Here's How Late Starters Can Save for Their Kids' Education

By Dan Rafter on 4 April 2018 0 comments

You've always planned to help your children save for their college educations. There's just one problem: Those kids are already in high school and you've not even managed to save enough money for a single semester.

Don't panic. Saving for college can sneak up on parents who already have many other financial challenges like making monthly mortgage payments, building an emergency fund, and saving for retirement — not to mention the daily costs that come with raising children.

Fortunately, there are still steps you can take to boost your college saving efforts late in the game. You'll just have to be realistic: It's challenging to pay for a child's college education when you only have three or four years to do it. Setting more realistic goals can help ease your stress.

And whatever you do, don't forget to have a long talk with your children. Explain to them exactly what kind of financial support they can expect. You don't want to blindside them if they think you're going to be their tuition piggy bank.

1. Don't get discouraged

The first rule is the simplest: Don't give up just because you've gotten off to a late start. Even if your child is starting high school, you can still open a 529 college savings account and contribute money to it each month. Every state in the country offers one of these plans.

These plans come with tax benefits that make them ideal for saving for higher education. The money you save in a 529 plan will grow on a tax-deferred basis. You can withdraw the money without paying any taxes, too, as long as you use the dollars for qualified higher-education costs. The definition of "qualified expense" is broad here. They include tuition, of course, but also fees, books, and supplies.

You might not have much money to deposit into these accounts each month, but even saving $100 a month can add up. Sure, you might not be able to save enough to cover all of your child's college costs. But you can certainly make a dent in tuition payments, fees, and expenses.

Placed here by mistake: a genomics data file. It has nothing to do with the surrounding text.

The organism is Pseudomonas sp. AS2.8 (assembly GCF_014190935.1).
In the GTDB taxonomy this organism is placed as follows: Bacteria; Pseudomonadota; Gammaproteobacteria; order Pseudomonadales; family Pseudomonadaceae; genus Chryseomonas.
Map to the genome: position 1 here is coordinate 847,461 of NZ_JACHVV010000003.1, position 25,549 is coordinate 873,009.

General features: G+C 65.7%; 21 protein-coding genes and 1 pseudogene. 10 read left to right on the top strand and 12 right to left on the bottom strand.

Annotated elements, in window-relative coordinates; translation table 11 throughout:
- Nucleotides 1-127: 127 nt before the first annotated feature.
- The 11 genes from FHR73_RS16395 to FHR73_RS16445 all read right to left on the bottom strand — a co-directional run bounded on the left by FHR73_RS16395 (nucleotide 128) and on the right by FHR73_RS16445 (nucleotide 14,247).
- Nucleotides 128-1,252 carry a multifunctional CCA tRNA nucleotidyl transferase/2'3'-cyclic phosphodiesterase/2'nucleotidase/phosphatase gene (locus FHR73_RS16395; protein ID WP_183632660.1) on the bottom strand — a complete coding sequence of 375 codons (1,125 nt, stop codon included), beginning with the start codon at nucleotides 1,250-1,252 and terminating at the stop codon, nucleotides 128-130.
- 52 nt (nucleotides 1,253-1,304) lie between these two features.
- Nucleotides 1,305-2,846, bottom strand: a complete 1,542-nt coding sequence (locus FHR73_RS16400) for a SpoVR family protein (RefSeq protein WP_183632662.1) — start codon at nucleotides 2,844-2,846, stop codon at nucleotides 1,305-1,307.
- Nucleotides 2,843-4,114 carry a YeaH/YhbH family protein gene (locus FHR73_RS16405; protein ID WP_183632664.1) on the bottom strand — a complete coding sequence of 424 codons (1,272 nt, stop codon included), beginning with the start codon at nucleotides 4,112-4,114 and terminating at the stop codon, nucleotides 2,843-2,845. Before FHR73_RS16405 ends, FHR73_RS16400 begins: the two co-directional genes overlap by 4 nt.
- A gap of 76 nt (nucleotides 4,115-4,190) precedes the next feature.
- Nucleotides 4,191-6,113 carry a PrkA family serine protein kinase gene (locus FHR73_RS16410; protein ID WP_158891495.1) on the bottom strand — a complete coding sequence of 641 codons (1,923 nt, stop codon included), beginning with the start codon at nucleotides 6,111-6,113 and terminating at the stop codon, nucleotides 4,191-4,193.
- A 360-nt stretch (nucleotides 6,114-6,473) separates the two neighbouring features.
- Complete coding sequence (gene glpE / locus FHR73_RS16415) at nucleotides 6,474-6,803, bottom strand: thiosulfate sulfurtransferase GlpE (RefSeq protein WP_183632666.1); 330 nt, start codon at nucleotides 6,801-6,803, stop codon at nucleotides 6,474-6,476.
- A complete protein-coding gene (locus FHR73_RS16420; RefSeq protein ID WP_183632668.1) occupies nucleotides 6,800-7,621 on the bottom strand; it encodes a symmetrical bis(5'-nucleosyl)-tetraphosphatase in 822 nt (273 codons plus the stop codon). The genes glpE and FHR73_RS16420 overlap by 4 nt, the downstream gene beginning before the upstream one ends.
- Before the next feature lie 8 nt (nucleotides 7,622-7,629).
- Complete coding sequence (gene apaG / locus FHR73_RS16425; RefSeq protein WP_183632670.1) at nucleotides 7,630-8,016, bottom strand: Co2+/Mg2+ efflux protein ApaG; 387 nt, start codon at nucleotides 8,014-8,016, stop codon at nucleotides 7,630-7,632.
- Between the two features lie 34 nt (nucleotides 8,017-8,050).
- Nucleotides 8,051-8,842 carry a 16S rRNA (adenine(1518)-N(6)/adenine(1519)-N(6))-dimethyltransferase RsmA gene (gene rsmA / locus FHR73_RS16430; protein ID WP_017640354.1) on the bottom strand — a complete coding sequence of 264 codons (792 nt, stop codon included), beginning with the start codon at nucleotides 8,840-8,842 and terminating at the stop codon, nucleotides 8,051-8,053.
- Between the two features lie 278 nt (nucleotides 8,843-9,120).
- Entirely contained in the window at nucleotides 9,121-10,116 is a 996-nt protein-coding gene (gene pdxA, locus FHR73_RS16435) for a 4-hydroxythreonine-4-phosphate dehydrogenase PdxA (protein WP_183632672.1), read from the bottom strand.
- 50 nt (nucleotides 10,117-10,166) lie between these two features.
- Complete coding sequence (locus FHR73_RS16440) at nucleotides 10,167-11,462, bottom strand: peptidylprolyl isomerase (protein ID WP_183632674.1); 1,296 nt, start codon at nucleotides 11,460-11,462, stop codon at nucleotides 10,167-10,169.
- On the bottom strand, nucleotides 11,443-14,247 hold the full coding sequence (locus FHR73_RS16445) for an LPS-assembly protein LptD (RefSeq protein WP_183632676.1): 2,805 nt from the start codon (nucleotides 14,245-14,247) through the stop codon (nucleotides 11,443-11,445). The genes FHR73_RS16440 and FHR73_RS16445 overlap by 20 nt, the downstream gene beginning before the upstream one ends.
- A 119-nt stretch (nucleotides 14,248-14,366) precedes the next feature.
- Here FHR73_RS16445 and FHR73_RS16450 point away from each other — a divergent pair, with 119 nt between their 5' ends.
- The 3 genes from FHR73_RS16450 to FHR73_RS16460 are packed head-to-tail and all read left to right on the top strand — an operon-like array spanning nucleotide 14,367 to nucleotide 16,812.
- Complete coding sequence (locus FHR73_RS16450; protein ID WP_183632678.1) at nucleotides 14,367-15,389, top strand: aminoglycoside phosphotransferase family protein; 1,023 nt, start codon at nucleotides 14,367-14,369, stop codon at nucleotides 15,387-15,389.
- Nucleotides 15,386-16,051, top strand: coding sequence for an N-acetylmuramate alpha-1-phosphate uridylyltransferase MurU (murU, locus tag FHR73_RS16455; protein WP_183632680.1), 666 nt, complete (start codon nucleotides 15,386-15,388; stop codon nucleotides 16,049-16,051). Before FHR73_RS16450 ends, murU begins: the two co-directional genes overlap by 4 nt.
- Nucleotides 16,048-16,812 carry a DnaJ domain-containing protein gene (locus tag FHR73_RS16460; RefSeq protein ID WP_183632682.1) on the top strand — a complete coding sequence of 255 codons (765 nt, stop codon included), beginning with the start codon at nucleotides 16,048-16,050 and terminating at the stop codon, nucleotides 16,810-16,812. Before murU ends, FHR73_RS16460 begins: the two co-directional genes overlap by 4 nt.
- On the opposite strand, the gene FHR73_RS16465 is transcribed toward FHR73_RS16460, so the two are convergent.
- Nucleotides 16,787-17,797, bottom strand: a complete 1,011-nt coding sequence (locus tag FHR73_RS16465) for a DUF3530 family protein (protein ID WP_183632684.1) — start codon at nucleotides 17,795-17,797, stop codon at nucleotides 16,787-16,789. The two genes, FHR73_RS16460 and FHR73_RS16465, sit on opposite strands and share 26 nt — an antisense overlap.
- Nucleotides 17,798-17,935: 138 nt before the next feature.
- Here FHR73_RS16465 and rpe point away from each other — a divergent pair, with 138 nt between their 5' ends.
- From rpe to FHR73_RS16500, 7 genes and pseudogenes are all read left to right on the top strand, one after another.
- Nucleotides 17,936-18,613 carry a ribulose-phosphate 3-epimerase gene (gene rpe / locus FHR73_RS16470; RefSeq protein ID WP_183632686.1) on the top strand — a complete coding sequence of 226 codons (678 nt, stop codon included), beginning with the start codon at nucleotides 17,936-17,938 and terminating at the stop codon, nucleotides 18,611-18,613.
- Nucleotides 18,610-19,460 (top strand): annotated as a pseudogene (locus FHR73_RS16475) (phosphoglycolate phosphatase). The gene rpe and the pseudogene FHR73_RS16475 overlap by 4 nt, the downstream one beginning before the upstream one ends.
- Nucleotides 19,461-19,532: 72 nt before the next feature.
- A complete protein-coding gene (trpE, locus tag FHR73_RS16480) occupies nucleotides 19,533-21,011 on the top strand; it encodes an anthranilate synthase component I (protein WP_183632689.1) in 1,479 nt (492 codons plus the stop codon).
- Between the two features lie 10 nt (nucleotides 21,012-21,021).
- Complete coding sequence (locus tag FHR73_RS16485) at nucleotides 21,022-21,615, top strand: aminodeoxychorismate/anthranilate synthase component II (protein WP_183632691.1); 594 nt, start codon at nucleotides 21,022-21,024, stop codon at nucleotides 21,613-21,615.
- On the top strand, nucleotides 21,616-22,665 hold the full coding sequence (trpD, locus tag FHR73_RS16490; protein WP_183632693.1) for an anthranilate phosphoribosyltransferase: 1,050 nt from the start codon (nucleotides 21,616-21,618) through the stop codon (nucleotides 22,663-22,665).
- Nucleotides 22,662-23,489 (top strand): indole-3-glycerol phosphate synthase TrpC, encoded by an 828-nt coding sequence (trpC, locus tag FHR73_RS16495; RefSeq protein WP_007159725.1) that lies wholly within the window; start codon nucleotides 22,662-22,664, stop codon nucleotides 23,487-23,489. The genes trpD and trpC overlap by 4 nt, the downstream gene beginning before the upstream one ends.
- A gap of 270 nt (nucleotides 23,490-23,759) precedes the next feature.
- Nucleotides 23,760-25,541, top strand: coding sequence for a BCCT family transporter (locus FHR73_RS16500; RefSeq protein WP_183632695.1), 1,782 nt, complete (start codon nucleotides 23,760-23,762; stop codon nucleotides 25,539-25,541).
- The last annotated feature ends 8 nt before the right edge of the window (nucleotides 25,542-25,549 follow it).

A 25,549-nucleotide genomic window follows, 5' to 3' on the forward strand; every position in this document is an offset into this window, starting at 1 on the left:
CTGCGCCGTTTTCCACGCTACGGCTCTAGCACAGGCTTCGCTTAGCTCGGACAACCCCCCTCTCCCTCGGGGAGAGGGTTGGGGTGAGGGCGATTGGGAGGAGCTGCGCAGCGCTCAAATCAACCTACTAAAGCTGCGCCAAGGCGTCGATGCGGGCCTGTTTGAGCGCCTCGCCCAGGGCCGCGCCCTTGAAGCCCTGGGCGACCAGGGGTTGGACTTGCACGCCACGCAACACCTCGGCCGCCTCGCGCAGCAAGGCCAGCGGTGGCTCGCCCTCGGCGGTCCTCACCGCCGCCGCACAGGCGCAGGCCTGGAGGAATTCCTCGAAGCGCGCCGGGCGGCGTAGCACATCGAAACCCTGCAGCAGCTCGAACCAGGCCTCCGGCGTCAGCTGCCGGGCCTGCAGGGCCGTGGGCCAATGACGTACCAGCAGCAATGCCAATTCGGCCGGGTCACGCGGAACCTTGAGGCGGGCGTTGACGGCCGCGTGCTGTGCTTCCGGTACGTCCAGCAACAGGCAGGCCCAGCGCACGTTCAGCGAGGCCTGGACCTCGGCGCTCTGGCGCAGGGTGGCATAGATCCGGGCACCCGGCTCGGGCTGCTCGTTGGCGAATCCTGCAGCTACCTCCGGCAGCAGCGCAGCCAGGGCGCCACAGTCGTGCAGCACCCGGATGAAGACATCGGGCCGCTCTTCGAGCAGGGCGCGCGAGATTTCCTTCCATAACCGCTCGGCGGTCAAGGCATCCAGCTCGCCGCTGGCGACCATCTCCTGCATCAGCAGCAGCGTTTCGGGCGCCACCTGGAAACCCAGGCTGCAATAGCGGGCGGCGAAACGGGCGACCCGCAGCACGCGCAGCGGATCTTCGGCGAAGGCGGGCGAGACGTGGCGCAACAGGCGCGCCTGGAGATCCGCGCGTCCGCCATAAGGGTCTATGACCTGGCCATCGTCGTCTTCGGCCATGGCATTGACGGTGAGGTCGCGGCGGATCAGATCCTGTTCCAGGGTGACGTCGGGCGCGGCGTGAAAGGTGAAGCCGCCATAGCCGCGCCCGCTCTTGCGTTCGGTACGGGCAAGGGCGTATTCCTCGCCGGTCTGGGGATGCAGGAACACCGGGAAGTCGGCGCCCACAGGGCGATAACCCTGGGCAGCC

Your children might have to borrow more money, or save up their own dollars, to help cover the shortfall. But if you start saving now, you'll at least reduce their financial burden. (See also: The 9 Best State 529 College Savings Plans)

2. Tap into Upromise

You can provide an extra boost to your savings through Sallie Mae's Upromise program. Parents and students who sign up receive extra money toward college when they shop at participating retailers. These retailers deposit a percentage of what parents and students spend into a savings account designated for a future college student.

The program is free. And you can invite your other family members and friends to register their credit and debit cards, too. Then, when they shop at participating retailers, a percentage of their sales will also be funneled into your child's savings account. (See also: What to Do When You Can't Afford Your Child's College Education)

3. Work with your children on a savings budget

It's important to keep your children informed as to how much you've saved for their college educations and how much you can reasonably expect to save before they head off to university. You don't want your children surprised that you've only saved enough to pay for two years of college when they expected you to pay for four.

Have real financial conversations with your children. Work with them to create a household budget to determine how much money you can save each month for college. Doing this will give your children a more realistic look at your finances, the challenge of saving for college, and insight into how much they themselves might have to borrow.

The budget might even include any money your children can add to their own college savings fund. Remind your sons and daughters that every little bit adds up, and that you expect them to help provide college savings, too.

Once you and your children have created a budget, stick to it. Don't be tempted to save more than you can reasonably afford, and don't skimp on the savings to take a vacation or buy an expensive flat-screen TV. (See also: How to Help Your Kid Build Their First Budget)

4. Protect your retirement savings

It can be tempting to save for your children's college education at the expense of putting money away for your retirement. Don't fall into this financial trap. Your number one priority should still be to stow away money for your retirement years, even if this means that you can't save as much as you'd like for your kids' education.

The formula is simple: Retirement first, college savings second. Remember, your children have options to help fund the cost of a college education. You don't have nearly as many for building your retirement savings. (See also: How to Keep Student Loans From Wrecking Your Retirement)

5. Explore other college options

Speaking of those other options, your children need to start exploring them. Perhaps they could attend community college for two years and then transfer to a more expensive four-year college as a junior. Or maybe your children could attend a less expensive public state university instead of that private school three states away. Both strategies could dramatically reduce the expense of a college education.

Encourage your children to also hunt for scholarship and grant opportunities. Even smaller scholarships can help reduce the cost of education. (See also: How to Pay for College When You Didn't Get a Scholarship)

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